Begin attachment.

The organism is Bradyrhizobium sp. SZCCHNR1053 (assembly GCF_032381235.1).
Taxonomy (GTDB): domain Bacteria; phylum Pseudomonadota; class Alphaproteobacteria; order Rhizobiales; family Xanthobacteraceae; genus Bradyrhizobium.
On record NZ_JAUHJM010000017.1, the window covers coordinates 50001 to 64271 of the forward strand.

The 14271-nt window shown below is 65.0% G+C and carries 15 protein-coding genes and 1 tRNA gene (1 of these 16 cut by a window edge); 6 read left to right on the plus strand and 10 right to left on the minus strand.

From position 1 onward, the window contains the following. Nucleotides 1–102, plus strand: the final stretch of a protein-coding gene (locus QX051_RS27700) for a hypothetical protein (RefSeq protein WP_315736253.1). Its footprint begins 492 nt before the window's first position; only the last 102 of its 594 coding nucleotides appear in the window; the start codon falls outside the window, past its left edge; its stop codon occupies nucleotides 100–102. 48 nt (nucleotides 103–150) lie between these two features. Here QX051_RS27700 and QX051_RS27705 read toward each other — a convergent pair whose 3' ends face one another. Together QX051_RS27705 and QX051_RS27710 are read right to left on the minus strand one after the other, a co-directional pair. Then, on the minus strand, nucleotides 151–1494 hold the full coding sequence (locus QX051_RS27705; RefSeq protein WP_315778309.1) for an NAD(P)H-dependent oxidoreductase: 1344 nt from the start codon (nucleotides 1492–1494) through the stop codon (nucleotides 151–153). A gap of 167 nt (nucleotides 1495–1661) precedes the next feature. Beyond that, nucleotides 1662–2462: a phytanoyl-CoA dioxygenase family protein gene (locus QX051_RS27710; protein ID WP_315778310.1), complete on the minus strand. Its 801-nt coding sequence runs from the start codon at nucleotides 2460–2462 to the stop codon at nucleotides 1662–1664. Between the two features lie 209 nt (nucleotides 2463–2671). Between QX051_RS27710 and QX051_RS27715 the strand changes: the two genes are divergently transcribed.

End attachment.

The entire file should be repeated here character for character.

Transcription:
The organism is Bradyrhizobium sp. SZCCHNR1053 (assembly GCF_032381235.1).
Taxonomy (GTDB): domain Bacteria; phylum Pseudomonadota; class Alphaproteobacteria; order Rhizobiales; family Xanthobacteraceae; genus Bradyrhizobium.
On record NZ_JAUHJM010000017.1, the window covers coordinates 50001 to 64271 of the forward strand.

The 14271-nt window shown below is 65.0% G+C and carries 15 protein-coding genes and 1 tRNA gene (1 of these 16 cut by a window edge); 6 read left to right on the plus strand and 10 right to left on the minus strand.

From position 1 onward, the window contains the following. Nucleotides 1–102, plus strand: the final stretch of a protein-coding gene (locus QX051_RS27700) for a hypothetical protein (RefSeq protein WP_315736253.1). Its footprint begins 492 nt before the window's first position; only the last 102 of its 594 coding nucleotides appear in the window; the start codon falls outside the window, past its left edge; its stop codon occupies nucleotides 100–102. 48 nt (nucleotides 103–150) lie between these two features. Here QX051_RS27700 and QX051_RS27705 read toward each other — a convergent pair whose 3' ends face one another. Together QX051_RS27705 and QX051_RS27710 are read right to left on the minus strand one after the other, a co-directional pair. Then, on the minus strand, nucleotides 151–1494 hold the full coding sequence (locus QX051_RS27705; RefSeq protein WP_315778309.1) for an NAD(P)H-dependent oxidoreductase: 1344 nt from the start codon (nucleotides 1492–1494) through the stop codon (nucleotides 151–153). A gap of 167 nt (nucleotides 1495–1661) precedes the next feature. Beyond that, nucleotides 1662–2462: a phytanoyl-CoA dioxygenase family protein gene (locus QX051_RS27710; protein ID WP_315778310.1), complete on the minus strand. Its 801-nt coding sequence runs from the start codon at nucleotides 2460–2462 to the stop codon at nucleotides 1662–1664. Between the two features lie 209 nt (nucleotides 2463–2671). Between QX051_RS27710 and QX051_RS27715 the strand changes: the two genes are divergently transcribed.